Chef Colette (Janeane Garofalo) in Ratatouille.
She’s done it all. Movies like Mystery Men, Reality Bites and The Truth About Cats and
Dogs. Television shows like Seinfeld, The Larry Sanders Show and The West Wing.
And lots (and lots) of stand-up comedy. She even survived SNL, hosted the MTV Movie
Awards and co-authored a book with pal and comic mega-star Ben Stiller.
Ratatouille is the first time
Janeane Garofalo has been in a Pixar film – and delightfully,
she plays the romantic lead, a captivating chef named Colette. We asked Garofalo about
French cuisine, Pixar standards and the availability of roles for female actors.
[Also, be sure to check out our interview with Ratatouille / The Incredibles
Fandango: You play a French chef in Ratatouille. What were the challenges of this
role, as opposed to a real setting and live-action?
Garofalo: You’re just standing there, pretending to get angry or really scared, or making
loud noises, or you’ll have to make out with a character and you’re kissing your hand. So I was filled
with doubt, especially as I was doing that French accent. I had a lot of moments of fear that I was
making an ass out of myself.
Fandango: Are there a lot of takes involved?
Garofalo: My experience was this: you go in, you do each line about three times each, and
then you do onomatopoeia words that they can lay in the soundtrack later, like “Oof!” “Ahhh!” “What??!”
You know, stuff like that.
Fandango: Any favorite French foods or restaurants?
Garofalo: There’s a restaurant near my place in New York called French Roast and I go there
all the time. I order the Crock Monsieur. It’s great, it’s all melted cheese on bread with ham…I’m a
vegetarian, except for ham, bacon, sausage, bratwurst and pepperoni.
Fandango: There are a lot of big blockbusters out this summer. How do you see
Ratatouille as separate from the pack?
Garofalo: It’s not a sequel, nor is it written as a blockbuster, paint-by-numbers crowd
pleaser. It is just a good story with some beautiful artwork. Brad [Bird] makes movies that he’d like
to see. And Brad makes them at his level of integrity, which is very high. He’s not capable of making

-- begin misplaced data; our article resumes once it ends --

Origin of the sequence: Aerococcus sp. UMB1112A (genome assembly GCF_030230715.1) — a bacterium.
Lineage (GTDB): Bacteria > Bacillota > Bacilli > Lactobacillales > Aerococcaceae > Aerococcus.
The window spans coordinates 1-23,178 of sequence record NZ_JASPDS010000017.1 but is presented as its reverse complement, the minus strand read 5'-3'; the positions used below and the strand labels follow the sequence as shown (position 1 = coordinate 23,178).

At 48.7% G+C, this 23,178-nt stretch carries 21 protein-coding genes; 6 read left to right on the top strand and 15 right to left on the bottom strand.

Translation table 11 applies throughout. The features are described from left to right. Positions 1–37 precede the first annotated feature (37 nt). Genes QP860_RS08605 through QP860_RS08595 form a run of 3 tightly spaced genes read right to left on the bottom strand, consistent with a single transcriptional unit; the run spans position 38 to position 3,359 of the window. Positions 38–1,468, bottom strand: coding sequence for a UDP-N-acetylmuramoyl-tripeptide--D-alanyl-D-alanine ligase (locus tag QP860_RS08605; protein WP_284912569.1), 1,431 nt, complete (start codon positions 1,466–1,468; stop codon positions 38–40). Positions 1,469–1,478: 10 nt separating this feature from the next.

There’s nothing in Ratatouille that insults you, or your sensibilities, especially bringing your
kids to see it…and it’s not like you’re supposed to make every film palatable for the kids. But this
movie turns out to be great for adults and children on different levels, plus it’s a good story.
Fandango: You’ve been in the business for a long time. Is it harder for women, especially
as they get older in the industry?
Garofalo: It’s gotten better over the years, but women in general get short shrift
character-wise, age-wise, and looks-wise. And when it comes to women of color, I would assume it’s nearly
impossible to work consistently because there’s only a handful of parts they seem to be allowed to do.
The men that write these parts are under the impression that they “can’t write for women.” You hear that
a lot of the time. And I always say to them: just “write for people!” Those great parts you write for
guys? Change the name from “Paul” to “Paula.” That’s it. Don’t change one other thing.
There are these terrible rules [in the film industry] about looks and age and weight for women and the
same rules just don’t exist for men. It’s a paradigm that exists in our culture in many areas.
But then again it’s an elective profession. Nobody forces you to be an actor. It’s difficult to get
traction complaining about [women’s roles], because one could say, ‘then pick another profession’, and
that’s true enough.
Fandango: You have a natural rapport with Ben Stiller…
Garofalo: Right. But the problem is I ‘out-aged’ him [in the eyes of the industry], even
though we’re in the same age group. The parts for me in movies that he produces and works on - there’s
just nothing for me to do because of those rules that subconsciously or consciously are in play. Even
with Ben, who’s a good friend. You know, he will say things like, “I really wish there was something for
you in Night at the Museum.” And of course, I can’t be the love interest because of my looks or
my age, but I’m like, “Why can’t I be in an exhibit?!” It’s not done maliciously and it’s not
personal. But it feels personal, because you’ve got all these parts in a movie, and there’s this
[industry] idea that you can’t play them.
Fandango: It does seem, however, that those movies with great stories and good roles for
men and women are lasting longer at the box office. Movies like Ratatouille or even Knocked
Up seem to survive on postive buzz...
Garofalo: Good stories will survive by word-of-mouth, in the same the way older movies
continue to live on and on, and bear repeated viewings and DVD sales. In the case of Knocked Up,
[writer-director] Judd Apatow wrote a great story, and he surrounded himself with talent, talent, talent.
His actors are masters of improvisation and they have a real naturalistic acting style, and they’re all
friends in real life. So they have a built-in chemistry. The same thing with Owen Wilson and his
brother, Luke, and Wes Anderson. They’re making movies for people who appreciate good films. Most
studios don’t do that on a grand scale anymore.
Fandango: Do you have a preference between doing films, television, or onstage material?
Garofalo: I like standup comedy the best because I’ve been doing it for the longest and I
feel the most comfortable. I also like to write my own material, and say it the way I want to say it,
wear my own clothes and things like that. I like the hour-long television [shows] that I’ve done. There
have been some movies I’ve loved and some I’ve loathed, but just like any job, sometimes the environment
is great and sometimes it’s#@! But Ratatouille is the best movie I’ve worked on…I’m
very proud of it.
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